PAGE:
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Not Of This World (Fuori dal Mondo)
(Reviewed February 1, 2000)
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Not of this World by Giuseppe Piccioni is, like Erick Zonca's The Dreamlife of Angels, a life-changing movie, a movie that I would have thought it impossible to watch unmoved, impossible to forget once seen, but for the fact that the New York Times's critic called it a “loamy soap opera” and “a melodrama of modest ambitions.” Where do they find these people? The film is neither soap opera nor melodrama, though it may be that these terms have now entered the critical vocabulary without any substantive meaning attached to them at all, but just as a way of saying you don't like something. In this sense, I suppose they imply some excess of feeling or fake emotion, but that is even more spectacularly wrong when applied to this film, one of whose chief virtues is its emotional understatement.

It tells the story of a nun, Sister Caterina (Margherita Buy), on the point of taking her final vows, who is presented with a foundling child by a jogger. Sister Caterina makes some effort to identify the mother by the sweater the baby is wrapped in, and this clue leads her to Ernesto Nitti (Silvio Orlando), the lonely and emotionally bottled-up proprietor of a dry-cleaning establishment in Milan. Both the nun and the dry-cleaner are drawn into a complex emotional attachment to the child—and to each other—which threatens to explode the carefully-constructed lives they have built for themselves.

In a Hollywood movie, they would naturally set up housekeeping together and adopt the child, but Hollywood would consider the sister's religious vocation no obstacle at all. Here it is central to the film's meaning, not only because Sister Caterina is wavering between the cloister and the world, and the baby comes to represent for her all that she is giving up, but also because Ernesto, an atheist, is fascinated by it. “Is it true you get a call?” he asks her shyly. Hard as her choice seems to her, he envies her having it at all. “Sometimes you can't choose,” he says. More generally, he wonders what it means to believe. “Say God exists,” he says. “Why all this bowing and praying? Why all this exaggerated love?”

“Because love is exaggerated,” answers Sister Caterina. “Have you ever loved someone without exaggeration?” Ernesto has nothing to say to this. We can actually see him wondering if he has ever loved anyone at all.

The mother of the child is one of his former employees, Teresa (Carolina Freschi), a pretty young woman who is now back together with the boyfriend with whom she conceived it, having abandoned it during their separation. The boyfriend doesn't know of the child. It emerges, however, that Ernesto himself slept with the girl during this period and begins to believe that the child may be his. To him as to Sister Caterina, the baby, now put up for adoption by the authorities, comes to represent all that life has not given them, even though neither is entirely sure that it would have been wanted. In the Sister's case, her regret for the lost chance of motherhood is complicated by the fact that her own mother (Giuliana Lojodice) bitterly opposes her choice of the religious life.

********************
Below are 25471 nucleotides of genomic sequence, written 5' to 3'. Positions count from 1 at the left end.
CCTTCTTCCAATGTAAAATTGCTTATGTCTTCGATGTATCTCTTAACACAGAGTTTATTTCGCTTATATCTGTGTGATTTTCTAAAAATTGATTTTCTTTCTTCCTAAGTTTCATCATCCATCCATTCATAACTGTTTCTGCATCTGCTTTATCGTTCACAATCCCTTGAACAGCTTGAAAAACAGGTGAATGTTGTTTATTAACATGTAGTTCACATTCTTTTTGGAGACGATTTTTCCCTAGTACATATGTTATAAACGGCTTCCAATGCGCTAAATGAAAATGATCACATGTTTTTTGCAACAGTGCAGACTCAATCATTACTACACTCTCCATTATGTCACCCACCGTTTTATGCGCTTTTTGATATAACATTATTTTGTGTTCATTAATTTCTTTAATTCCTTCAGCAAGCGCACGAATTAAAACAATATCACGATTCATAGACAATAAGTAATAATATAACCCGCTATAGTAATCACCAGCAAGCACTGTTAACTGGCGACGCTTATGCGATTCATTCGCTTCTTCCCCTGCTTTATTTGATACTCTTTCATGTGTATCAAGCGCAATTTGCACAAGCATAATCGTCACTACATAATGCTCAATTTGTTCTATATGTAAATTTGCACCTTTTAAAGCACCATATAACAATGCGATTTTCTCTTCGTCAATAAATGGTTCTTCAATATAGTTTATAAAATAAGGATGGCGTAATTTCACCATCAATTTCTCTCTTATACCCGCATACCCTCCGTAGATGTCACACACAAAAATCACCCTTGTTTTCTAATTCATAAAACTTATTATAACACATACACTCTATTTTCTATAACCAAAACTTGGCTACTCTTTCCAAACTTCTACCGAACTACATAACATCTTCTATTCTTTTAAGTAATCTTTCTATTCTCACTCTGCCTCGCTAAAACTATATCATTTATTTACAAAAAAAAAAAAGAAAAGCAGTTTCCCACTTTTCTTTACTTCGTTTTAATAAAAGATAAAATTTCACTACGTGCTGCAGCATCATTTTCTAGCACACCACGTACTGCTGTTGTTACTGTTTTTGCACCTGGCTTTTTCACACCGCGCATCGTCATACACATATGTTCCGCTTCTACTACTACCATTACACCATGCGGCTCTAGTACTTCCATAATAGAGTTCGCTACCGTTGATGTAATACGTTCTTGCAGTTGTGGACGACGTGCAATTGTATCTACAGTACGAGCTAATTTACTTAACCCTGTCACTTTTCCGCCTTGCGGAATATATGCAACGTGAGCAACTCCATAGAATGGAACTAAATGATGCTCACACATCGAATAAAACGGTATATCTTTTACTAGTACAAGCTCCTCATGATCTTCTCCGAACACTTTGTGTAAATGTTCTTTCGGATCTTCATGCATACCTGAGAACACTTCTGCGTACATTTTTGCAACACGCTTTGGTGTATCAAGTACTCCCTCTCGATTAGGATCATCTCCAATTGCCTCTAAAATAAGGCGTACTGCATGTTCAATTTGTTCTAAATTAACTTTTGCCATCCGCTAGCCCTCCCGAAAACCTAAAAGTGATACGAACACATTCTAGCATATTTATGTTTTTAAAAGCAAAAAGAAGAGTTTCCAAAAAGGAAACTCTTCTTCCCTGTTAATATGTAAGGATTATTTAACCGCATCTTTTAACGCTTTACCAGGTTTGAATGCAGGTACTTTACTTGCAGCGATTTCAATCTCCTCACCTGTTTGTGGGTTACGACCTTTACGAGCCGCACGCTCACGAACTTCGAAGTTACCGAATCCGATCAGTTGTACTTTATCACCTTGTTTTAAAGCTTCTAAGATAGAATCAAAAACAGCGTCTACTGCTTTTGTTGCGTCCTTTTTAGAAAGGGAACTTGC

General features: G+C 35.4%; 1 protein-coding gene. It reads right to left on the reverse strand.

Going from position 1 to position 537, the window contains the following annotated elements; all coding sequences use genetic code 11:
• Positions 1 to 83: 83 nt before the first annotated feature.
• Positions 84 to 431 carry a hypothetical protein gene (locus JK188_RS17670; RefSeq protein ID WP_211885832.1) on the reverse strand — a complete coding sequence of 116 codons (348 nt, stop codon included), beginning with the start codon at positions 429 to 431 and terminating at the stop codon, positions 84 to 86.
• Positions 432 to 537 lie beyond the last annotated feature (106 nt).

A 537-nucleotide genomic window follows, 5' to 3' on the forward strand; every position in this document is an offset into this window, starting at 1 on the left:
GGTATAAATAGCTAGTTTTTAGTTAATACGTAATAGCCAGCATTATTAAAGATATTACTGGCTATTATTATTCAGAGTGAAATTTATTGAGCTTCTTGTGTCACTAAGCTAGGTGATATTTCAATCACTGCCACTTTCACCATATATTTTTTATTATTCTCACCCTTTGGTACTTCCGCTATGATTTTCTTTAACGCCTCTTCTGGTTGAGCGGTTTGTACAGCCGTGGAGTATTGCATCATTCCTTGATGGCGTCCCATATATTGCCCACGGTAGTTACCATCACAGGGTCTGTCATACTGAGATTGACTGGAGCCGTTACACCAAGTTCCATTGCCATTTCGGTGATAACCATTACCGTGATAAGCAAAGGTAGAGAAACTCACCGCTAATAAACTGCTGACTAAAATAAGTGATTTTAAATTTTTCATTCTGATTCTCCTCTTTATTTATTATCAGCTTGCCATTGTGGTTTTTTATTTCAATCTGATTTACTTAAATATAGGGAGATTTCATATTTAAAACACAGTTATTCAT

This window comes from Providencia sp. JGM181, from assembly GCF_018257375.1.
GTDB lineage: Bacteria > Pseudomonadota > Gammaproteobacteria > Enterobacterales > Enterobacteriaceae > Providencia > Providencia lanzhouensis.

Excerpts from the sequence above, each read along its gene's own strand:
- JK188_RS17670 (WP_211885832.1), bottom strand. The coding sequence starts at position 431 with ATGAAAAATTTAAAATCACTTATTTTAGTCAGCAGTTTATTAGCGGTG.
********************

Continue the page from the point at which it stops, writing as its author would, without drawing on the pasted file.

“Don't throw your life away like this,” says mother.

“It's the life I've chosen,” says Sister Caterina. “I've given my life to God.”

“There's always someone more important than your mother.”

It's a funny line because it is selfish and manipulative, but it also sums up her daughter's pain, invisible to her, caused by devotion to Someone more important than motherhood.

For the dry-cleaner's part, the unexpected tug of human love at the hem of his garment makes him realize how isolated he has made himself. Sister Caterina gets to know his employees better in five minutes than he has ever done. She reports back to him in a matter-of-fact, uncensorious way: “The girls say you don't remember their names and if you invited them out for dinner they wouldn't go. They say you're always sad. . . But they did say you're fair at work and when times were hard you didn't lay any of them off. So there is some good in you.”

“That's a relief,” he says, sadly.

When Ernesto is suddenly taken ill and taken to the hospital, Sister Caterina comes to visit him there. “Why did you come to the hospital?” he asks her.

“You needed help,” she replies.

“Would it have been the same if it had been someone else?”

“Of course,” she says. At one level this is both a commentary on his unlovability and on the Sister's determination to stick to the ideal of a pure, disinterested love for all people, but at another level we know already that neither of these things is true. When the climactic confrontation with Teresa takes place—ironically at a wedding—and Sister Caterina reports back to Ernesto that he is not the father, she says to him with almost heart-breaking sadness “You have nothing to do with it. Neither of us have.” And they embrace like two abandoned children themselves.

Yet the ending is unexpectedly upbeat. It has not all been for nothing, and maybe even the remote God who doesn't listen anymore (“God doesn't have to listen to us,” says the Sister didactically; “we have to listen to God”) is not so remote after all. What else does it mean to answer up, like the novices whose induction we witness here, “Did You call? I'm here”?

I can't say enough good about this wonderful movie, and should also mention here the beautiful and evocative score by Ludovico Einaudi. If you come away from it unmoved, I'll personally refund the price of admission. But if you come away from it thinking it a soap opera or a melodrama, there's a future for you at the New York Times, and you don't need the money.




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